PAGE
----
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Assault leads to damages award

Hauer & Co. > Damges  > Assault leads to damages award

Assault leads to damages award

In the recent case of Basic v. Barjaktarovic, 2019 BCSC 142, the court addressed issues on liability and damages with respect to an alleged assault and battery occurring in September 2012.  At some point, in or around October of 2010, the defendant, Mr. Barjaktarovic, asked the plaintiff to fix a broken metal gate at his home. To thank him for his help, Mr. Barjakarovic gave the plaintiff a bottle of homemade Slivovic brandy, which he accepted and took home with him, unopened. The plaintiff suffered from a delusional disorder, persecutory type, and seems to be one of long standing. The plaintiff’s paranoia has been described as progressive and has been present since at least 2007. He believed he was under surveillance by the RCMP. He also believed that Mr. Barjakarovic had urinated in the brandy before giving it to him.

At approximately 8:15 a.m. on Thursday September 27, 2012, the plaintiff had just dropped his son off at school and went to the coffee shop. After he parked his truck and walked out of the parking garage towards the entrance of the coffee shop, Mr. Barjaktarovic, who was sitting at a table outside the coffee shop, got up and walked toward him to confront him. He said that Mr. Barjaktarovic began to curse at him about the statements the plaintiff had made about him urinating in the brandy. Mr. Barjaktarovic punched him in the chin with a closed fist, causing him to be confused and unsteady on his feet, and then delivered a number of punches to his chest. The plaintiff went inside the coffee shop where he talked to an employee who called the police.

By the time the case went to trial Mr. Barjaktarovic had died. The Estate defendant denied that the incident occurred and alleged, in the alternative, that if physical contact is made out, that the plaintiff started the altercation and that Mr. Barjaktarovic was acting in self-defence or that Mr. Barjaktarovic was provoked by the plaintiff.

The Court could not reach a conclusion that some other person (John Doe) was the aggressor. The Court could not reach the conclusion that Mr. Barjaktarovic’s contact, if any, was made in self-defence. The Estate defendant contended that due to the plaintiff’s inconsistencies and paranoid beliefs, his evidence could only be accepted if corroborated.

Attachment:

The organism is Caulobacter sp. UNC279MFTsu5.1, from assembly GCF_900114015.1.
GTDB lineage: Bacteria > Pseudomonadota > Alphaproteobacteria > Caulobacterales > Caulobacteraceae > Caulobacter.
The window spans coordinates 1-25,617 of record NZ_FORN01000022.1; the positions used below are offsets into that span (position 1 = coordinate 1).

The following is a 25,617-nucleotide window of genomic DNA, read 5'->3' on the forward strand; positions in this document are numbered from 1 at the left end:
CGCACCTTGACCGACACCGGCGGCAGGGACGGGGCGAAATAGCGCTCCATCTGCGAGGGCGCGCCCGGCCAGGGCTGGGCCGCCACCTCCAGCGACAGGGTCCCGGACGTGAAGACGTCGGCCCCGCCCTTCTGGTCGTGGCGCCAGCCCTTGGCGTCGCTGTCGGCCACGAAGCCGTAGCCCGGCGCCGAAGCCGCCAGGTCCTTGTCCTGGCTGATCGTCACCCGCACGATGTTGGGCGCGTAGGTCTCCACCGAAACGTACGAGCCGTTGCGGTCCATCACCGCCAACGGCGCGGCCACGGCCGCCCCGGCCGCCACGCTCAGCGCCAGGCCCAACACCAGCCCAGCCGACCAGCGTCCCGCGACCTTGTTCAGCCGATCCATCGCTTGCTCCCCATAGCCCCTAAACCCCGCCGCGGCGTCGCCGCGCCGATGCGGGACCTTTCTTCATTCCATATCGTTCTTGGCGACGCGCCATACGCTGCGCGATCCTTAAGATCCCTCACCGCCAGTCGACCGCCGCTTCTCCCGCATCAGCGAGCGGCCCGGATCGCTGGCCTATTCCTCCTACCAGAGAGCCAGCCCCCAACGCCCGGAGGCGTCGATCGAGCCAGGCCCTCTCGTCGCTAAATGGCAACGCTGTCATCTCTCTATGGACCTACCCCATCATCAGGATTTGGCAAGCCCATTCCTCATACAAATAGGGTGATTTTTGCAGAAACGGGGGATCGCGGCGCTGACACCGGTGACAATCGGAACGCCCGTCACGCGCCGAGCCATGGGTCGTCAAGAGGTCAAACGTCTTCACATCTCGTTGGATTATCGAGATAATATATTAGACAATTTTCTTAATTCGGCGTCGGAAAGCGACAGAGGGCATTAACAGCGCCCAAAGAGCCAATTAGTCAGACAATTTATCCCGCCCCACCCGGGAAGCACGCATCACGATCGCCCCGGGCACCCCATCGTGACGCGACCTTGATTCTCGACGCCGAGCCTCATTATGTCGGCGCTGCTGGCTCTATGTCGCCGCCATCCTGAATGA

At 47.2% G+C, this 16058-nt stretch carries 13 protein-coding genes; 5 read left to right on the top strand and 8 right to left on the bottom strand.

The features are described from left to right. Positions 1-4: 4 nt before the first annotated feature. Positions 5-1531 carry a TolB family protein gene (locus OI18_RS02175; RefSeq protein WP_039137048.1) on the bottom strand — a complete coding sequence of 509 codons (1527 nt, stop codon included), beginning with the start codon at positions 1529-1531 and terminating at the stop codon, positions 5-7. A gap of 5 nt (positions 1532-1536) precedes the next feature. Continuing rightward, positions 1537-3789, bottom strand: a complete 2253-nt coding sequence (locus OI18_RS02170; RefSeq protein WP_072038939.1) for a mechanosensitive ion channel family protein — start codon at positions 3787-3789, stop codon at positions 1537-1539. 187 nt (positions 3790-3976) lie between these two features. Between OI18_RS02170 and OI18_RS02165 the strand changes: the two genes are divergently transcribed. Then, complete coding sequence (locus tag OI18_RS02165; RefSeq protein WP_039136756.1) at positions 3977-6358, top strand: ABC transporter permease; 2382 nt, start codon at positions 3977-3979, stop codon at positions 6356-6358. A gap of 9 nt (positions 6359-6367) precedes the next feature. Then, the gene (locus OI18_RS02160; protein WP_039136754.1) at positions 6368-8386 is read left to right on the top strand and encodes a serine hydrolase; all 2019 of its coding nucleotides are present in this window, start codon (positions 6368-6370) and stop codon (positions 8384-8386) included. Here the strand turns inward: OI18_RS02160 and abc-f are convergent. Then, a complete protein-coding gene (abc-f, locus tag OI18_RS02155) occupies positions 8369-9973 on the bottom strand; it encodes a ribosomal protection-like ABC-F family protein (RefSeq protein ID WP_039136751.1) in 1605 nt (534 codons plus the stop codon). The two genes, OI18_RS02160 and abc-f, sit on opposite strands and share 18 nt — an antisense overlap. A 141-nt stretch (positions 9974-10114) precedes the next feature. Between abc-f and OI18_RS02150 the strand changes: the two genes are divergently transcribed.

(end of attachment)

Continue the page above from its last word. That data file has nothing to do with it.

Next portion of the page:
The Court accepted that the event is one that plaintiff would be unlikely to forget. His description of the incident was consistent with the injuries documented by the hospital records in the 24 hours following the incident, and by the police photographs. The Court found nothing substantive with respect to minor inconsistencies of an event that occurred over six years ago. While the plaintiff did insist that a third man assisted Mr. Barjaktarovic in assaulting him, the Court found that the efforts of that person were to separate him from Mr. Barjaktarovic, and not to assist Mr. Barjaktarovic. There is no question that the plaintiff was injured on September 27, 2012. His injuries are consistent with the sort of incident he recounted.

The Court found no evidence upon which it could reach the conclusion that the plaintiff’s actions caused Mr. Barjaktarovic to lose his self-control or that Mr. Barjaktarovic was acting in self-defence.

Despite his paranoia, the Court accepted that the incident involved the plaintiff being attacked by Mr. Barjaktarovic, without justifiable provocation. His paranoia has resulted in unwarranted beliefs that he is the subject of a plot by the RCMP and others to harm him. While he clearly harboured the unreasonable belief that he does about the RCMP, those beliefs have to do with the basis for his misfortunes, and not the misfortunes themselves, other than the manipulation of his bank accounts and medical records. While the court rejected his view that the RCMP orchestrated or set up the incident, the fact remains that an incident occurred at the coffee shop and that the plaintiff sustained injuries as a result of that incident.

The Court found the plaintiff suffered one broken rib, which continued to cause him discomfort, and some injury to his temporo-mandibular joint (TMJ), exacerbating a pre-existing condition that remains problematic, in part, due to the injuries he sustained in the incident. The Court found that given that most of the plaintiff’s injuries resolved within a matter of weeks from the incident, with the notable exception of his chest pain, which the Court accepted is causally related to the incident.  The Court found that the addition of his chest and some of his breathing difficulties have played a modest role, but a role nonetheless, in his enjoyment of life. The Court found that he is entitled to $30,000 for non-pecuniary (pain and suffering) damages.

The plaintiff also received an award of $5,000 for aggravated damages due to mental distress and received an award of $5,000 for punitive damages to address the reprehensible aspect or the need for specific and general deterrence and denunciation of the conduct of Mr. Barjaktarovic. Special damages in trust were awarded for the Minister of Health in the amount of $1,090.47, for a total of $38,590.47, together with interest thereon, pursuant to the Court Order Interest Act, R.S.B.C. 1996, c. 79.

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